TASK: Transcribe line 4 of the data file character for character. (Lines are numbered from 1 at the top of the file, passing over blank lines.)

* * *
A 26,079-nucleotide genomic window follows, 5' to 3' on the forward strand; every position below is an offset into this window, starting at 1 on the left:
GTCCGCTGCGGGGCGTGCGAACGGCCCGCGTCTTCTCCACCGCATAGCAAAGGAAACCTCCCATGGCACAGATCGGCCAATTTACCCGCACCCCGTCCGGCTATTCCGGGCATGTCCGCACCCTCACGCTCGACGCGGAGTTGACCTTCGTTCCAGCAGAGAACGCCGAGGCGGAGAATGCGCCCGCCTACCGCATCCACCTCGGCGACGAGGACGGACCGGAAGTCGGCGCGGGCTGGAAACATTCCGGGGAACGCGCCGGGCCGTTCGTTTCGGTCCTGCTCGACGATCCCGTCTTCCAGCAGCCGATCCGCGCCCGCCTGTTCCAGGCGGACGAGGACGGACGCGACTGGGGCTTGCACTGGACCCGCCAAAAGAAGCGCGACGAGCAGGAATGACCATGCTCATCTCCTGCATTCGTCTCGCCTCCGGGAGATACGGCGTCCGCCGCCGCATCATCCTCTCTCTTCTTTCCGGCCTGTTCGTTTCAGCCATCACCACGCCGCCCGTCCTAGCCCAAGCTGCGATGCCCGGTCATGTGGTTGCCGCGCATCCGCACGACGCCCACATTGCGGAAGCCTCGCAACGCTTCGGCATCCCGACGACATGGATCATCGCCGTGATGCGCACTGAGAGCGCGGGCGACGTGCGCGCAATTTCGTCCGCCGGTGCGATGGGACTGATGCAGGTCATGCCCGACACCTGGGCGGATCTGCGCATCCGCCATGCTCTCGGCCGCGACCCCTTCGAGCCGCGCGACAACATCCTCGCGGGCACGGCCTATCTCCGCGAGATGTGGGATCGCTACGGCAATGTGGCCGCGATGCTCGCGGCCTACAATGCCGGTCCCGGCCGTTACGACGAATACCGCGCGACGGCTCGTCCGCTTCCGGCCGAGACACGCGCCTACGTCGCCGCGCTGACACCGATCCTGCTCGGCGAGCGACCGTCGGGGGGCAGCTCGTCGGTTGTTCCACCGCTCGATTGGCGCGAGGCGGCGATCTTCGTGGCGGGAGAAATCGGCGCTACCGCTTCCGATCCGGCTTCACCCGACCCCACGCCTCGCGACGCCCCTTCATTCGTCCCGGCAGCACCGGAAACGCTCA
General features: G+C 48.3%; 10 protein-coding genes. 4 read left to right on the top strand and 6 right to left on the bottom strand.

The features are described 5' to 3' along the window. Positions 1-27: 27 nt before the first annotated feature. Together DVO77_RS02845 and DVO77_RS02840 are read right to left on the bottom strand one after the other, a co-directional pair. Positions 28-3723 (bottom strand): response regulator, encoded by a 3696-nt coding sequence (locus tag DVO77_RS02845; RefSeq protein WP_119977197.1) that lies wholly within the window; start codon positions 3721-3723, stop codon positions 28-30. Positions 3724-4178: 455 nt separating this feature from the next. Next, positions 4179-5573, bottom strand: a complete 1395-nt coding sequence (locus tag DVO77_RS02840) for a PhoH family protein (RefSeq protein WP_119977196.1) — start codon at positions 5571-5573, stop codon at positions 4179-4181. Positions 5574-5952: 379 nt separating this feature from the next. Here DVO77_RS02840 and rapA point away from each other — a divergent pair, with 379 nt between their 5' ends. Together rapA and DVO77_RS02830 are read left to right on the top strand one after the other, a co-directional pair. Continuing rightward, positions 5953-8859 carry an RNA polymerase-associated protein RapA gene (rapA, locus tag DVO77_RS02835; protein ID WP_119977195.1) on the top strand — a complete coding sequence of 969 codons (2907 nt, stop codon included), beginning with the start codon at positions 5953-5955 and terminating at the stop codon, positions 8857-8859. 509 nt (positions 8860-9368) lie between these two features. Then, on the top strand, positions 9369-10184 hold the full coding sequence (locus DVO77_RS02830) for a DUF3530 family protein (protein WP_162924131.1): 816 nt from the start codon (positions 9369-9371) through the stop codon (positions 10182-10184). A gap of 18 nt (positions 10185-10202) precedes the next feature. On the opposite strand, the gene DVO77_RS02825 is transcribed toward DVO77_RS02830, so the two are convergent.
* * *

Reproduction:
The features are described 5' to 3' along the window. Positions 1-27: 27 nt before the first annotated feature. Together DVO77_RS02845 and DVO77_RS02840 are read right to left on the bottom strand one after the other, a co-directional pair. Positions 28-3723 (bottom strand): response regulator, encoded by a 3696-nt coding sequence (locus tag DVO77_RS02845; RefSeq protein WP_119977197.1) that lies wholly within the window; start codon positions 3721-3723, stop codon positions 28-30. Positions 3724-4178: 455 nt separating this feature from the next. Next, positions 4179-5573, bottom strand: a complete 1395-nt coding sequence (locus tag DVO77_RS02840) for a PhoH family protein (RefSeq protein WP_119977196.1) — start codon at positions 5571-5573, stop codon at positions 4179-4181. Positions 5574-5952: 379 nt separating this feature from the next. Here DVO77_RS02840 and rapA point away from each other — a divergent pair, with 379 nt between their 5' ends. Together rapA and DVO77_RS02830 are read left to right on the top strand one after the other, a co-directional pair. Continuing rightward, positions 5953-8859 carry an RNA polymerase-associated protein RapA gene (rapA, locus tag DVO77_RS02835; protein ID WP_119977195.1) on the top strand — a complete coding sequence of 969 codons (2907 nt, stop codon included), beginning with the start codon at positions 5953-5955 and terminating at the stop codon, positions 8857-8859. 509 nt (positions 8860-9368) lie between these two features. Then, on the top strand, positions 9369-10184 hold the full coding sequence (locus DVO77_RS02830) for a DUF3530 family protein (protein WP_162924131.1): 816 nt from the start codon (positions 9369-9371) through the stop codon (positions 10182-10184). A gap of 18 nt (positions 10185-10202) precedes the next feature. On the opposite strand, the gene DVO77_RS02825 is transcribed toward DVO77_RS02830, so the two are convergent.